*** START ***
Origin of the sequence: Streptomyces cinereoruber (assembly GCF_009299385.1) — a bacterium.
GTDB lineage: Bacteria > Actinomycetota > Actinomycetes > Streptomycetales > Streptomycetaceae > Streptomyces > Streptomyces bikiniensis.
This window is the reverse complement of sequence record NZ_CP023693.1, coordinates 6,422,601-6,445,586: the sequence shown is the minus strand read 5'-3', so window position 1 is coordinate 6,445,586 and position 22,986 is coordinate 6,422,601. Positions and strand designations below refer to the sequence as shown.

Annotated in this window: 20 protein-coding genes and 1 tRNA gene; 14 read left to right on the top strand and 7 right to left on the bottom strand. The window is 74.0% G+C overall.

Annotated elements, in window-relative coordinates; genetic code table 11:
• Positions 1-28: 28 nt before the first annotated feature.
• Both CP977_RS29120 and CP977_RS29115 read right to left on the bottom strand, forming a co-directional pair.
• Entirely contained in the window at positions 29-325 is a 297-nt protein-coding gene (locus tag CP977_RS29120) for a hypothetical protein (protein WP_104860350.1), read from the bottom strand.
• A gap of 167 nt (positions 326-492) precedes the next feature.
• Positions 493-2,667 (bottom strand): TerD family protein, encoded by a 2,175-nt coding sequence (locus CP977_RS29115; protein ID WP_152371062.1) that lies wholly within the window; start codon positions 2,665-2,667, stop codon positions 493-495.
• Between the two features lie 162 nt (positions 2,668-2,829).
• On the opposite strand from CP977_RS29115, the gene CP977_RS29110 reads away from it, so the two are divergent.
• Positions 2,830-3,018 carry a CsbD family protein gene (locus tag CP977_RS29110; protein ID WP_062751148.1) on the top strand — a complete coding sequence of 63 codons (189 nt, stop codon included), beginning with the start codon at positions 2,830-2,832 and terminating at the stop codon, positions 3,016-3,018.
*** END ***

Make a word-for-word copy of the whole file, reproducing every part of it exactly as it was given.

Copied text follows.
Origin of the sequence: Streptomyces cinereoruber (assembly GCF_009299385.1) — a bacterium.
GTDB lineage: Bacteria > Actinomycetota > Actinomycetes > Streptomycetales > Streptomycetaceae > Streptomyces > Streptomyces bikiniensis.
This window is the reverse complement of sequence record NZ_CP023693.1, coordinates 6,422,601-6,445,586: the sequence shown is the minus strand read 5'-3', so window position 1 is coordinate 6,445,586 and position 22,986 is coordinate 6,422,601. Positions and strand designations below refer to the sequence as shown.

Annotated in this window: 20 protein-coding genes and 1 tRNA gene; 14 read left to right on the top strand and 7 right to left on the bottom strand. The window is 74.0% G+C overall.

Annotated elements, in window-relative coordinates; genetic code table 11:
• Positions 1-28: 28 nt before the first annotated feature.
• Both CP977_RS29120 and CP977_RS29115 read right to left on the bottom strand, forming a co-directional pair.
• Entirely contained in the window at positions 29-325 is a 297-nt protein-coding gene (locus tag CP977_RS29120) for a hypothetical protein (protein WP_104860350.1), read from the bottom strand.
• A gap of 167 nt (positions 326-492) precedes the next feature.
• Positions 493-2,667 (bottom strand): TerD family protein, encoded by a 2,175-nt coding sequence (locus CP977_RS29115; protein ID WP_152371062.1) that lies wholly within the window; start codon positions 2,665-2,667, stop codon positions 493-495.
• Between the two features lie 162 nt (positions 2,668-2,829).
• On the opposite strand from CP977_RS29115, the gene CP977_RS29110 reads away from it, so the two are divergent.
• Positions 2,830-3,018 carry a CsbD family protein gene (locus tag CP977_RS29110; protein ID WP_062751148.1) on the top strand — a complete coding sequence of 63 codons (189 nt, stop codon included), beginning with the start codon at positions 2,830-2,832 and terminating at the stop codon, positions 3,016-3,018.